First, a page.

For undocumented students, Obama’s re-election affords them the chance to do something many take for granted: plan for the future.
story and photo by EUGENE YI
Autumn in Los Angeles. Thoughts across the Southland turned to pigskin as the big UCLA-USC game approached. And on one particular day, some Trojans saw fit to express their allegiance by spray painting genitalia around the UCLA sign.
“It’s childish, but [the rivalry’s] fun,” said Michelle Yoon, a junior at UCLA, during the 30-minute window she had in her day between a meeting with an advisor and work in an infant research lab. She’s wearing a UCLA sweatshirt and whimsical shoes as we sit by the campus’ Inverted Fountain, which had been shut down to discourage other pranksters. It all seems very collegiate and, well, normal.
It’s perhaps this promise of normalcy that made our conversation feel somehow momentous. Yoon is an undocumented immigrant, born to Korean parents in Argentina, and has spent much of her life in fear of deportation. But now, with her application for President Obama’s Deferred Action for Childhood Arrivals program nearly complete, she’ll have a renewable work permit. For the first time in her life here, she’ll be legal.
Until DACA, Obama’s main effect in immigration had been to deport at a faster rate than any president before him. The left-leaning website Narconews related how Obama’s hand had been forced by targeted civil disobedience against Democratic politicians, including Obama himself, as legal experts campaigned hard on the argument that he had the constitutional authority to grant not only deferred enforcement against undocumented students, but permission to work. Ultimately, Obama delivered the most significant change to immigration law in a generation.
Or so the story goes. The Nation recently profiled Jim Messina, Obama’s 2012 campaign manager who helped mollify health-care industry lobbyists in the run-up to the Affordable Care Act. When asked about his strategy for balancing outreach to insiders like the lobbyists versus outsiders like activists, Messina reportedly replied, “There is no outside strategy.”
According to Obama, though, the most important lesson of his first term was that Washington could only be changed from the outside. There is clearly room for both rhetoric and backroom dealing in politics, but what has interested me more about this issue, as I’ve met with undocumented students, is how many have gone from being incidental activists to passionate advocates. The vast majority are Latino, and have been rightly lauded. But there are Asian Americans among their ranks. South Korea is the nation of origin for the largest group of Asian DACA applicants, according to U.S. Citizenship and Immigration Services. It’s only 1.6 percent, though one imagines it’d be a bit higher if it included students like the Korean Argentinian Yoon. But it perhaps helps explain why some of the most prominent Asian American undocumented student activists have been Korean.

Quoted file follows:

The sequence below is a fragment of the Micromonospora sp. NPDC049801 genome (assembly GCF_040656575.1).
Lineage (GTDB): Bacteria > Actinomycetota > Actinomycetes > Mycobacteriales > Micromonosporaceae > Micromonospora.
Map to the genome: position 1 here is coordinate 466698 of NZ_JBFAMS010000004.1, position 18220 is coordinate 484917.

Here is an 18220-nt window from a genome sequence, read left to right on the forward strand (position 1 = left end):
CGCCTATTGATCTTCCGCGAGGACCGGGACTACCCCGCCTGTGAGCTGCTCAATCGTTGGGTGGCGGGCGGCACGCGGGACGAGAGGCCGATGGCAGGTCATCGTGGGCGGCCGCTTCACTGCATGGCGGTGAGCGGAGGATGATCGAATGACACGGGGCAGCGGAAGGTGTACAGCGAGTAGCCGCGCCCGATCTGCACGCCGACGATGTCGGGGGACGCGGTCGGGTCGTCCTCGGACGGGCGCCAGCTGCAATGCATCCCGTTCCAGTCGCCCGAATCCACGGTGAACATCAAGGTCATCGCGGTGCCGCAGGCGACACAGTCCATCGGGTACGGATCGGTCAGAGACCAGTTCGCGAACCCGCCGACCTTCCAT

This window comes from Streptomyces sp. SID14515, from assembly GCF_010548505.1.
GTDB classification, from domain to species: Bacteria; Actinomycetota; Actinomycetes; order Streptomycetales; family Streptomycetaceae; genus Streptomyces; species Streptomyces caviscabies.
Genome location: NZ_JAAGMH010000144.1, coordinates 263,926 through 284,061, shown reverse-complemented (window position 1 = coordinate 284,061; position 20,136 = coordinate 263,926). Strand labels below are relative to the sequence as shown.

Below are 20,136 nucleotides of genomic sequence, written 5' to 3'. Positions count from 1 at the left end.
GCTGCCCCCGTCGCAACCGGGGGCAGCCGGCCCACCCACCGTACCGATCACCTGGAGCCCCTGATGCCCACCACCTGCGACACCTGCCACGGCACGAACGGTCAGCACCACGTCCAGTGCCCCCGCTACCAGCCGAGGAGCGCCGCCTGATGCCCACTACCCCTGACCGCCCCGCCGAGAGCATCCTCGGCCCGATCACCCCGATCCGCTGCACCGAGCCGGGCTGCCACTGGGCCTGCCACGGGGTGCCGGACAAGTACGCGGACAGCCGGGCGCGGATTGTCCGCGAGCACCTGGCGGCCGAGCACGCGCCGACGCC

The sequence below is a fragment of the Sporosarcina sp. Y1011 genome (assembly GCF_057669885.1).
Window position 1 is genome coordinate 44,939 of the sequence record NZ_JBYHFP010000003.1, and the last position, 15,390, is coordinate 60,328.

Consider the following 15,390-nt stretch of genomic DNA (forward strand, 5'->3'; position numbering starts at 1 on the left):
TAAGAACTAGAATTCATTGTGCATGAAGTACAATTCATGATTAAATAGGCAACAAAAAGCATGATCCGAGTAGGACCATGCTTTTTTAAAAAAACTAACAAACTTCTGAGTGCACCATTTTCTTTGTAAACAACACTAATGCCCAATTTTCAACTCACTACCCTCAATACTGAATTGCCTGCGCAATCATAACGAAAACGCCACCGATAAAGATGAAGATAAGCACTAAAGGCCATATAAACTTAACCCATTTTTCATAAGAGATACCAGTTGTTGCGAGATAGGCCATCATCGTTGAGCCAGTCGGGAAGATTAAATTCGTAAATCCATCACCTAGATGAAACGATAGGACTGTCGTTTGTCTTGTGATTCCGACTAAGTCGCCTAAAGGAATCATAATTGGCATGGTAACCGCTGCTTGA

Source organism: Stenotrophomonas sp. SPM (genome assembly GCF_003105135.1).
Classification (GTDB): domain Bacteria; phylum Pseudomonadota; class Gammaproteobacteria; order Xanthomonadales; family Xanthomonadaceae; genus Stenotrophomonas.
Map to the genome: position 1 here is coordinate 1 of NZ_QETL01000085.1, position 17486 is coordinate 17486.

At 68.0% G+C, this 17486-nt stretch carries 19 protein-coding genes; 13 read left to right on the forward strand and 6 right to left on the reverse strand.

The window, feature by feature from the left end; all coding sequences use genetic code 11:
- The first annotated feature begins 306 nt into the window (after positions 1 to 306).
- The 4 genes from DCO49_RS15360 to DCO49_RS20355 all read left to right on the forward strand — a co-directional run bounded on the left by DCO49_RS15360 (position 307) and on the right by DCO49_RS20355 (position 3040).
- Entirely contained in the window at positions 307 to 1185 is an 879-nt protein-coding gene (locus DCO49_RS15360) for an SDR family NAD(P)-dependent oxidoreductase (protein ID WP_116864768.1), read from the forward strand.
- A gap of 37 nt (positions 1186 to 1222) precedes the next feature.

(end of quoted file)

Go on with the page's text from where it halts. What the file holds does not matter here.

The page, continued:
Yoon is also co-chair of ASPIRE, a student group for undocumented UCLA students that once focused on activism and is now facing more mundane missions of education and outreach to youth eligible for the deferred action program.
But not everyone responds by rising up, so to speak, and, certainly, no one should be forced to assume any mantle. “I get something like, ‘I’m busy, I’m not sure if I’m ready to commit,’ stuff like that,” says Yoon, in regard to other Asian American undocumented students she’s approached. “People are scared, or people are just not sure. I understand that feeling.”
But what Yoon found, after contending with the myriad difficulties and deceptions required to keep her status a secret, was that “it got easier as I got involved. I realized we should put our faces out there.”
It’s hard not to think of Obama’s tearful speech to his staffers post-election in Chicago: “And so when I come here, and I look at all of you, what comes to mind is, is not actually that you guys remind me of myself, it’s the fact that you are so much better than I was. In so many ways … You’re just starting. Whatever good we do over the next four years will pale in comparison to what you guys end up accomplishing for years and years to come.”
It’s the power of a president who can inspire, if I may indulge in some 2008-style optimism (retro, I know). I try to find the right way to ask for Yoon’s thoughts on this. But for the moment, with hopes for immigration reform high and unsullied by the legislative mudfight soon to come, it somehow seems right that in a half-hour, we talked more about her future than about politics.
This article was published in the December 2012 issue of KoreAm. Subscribe today!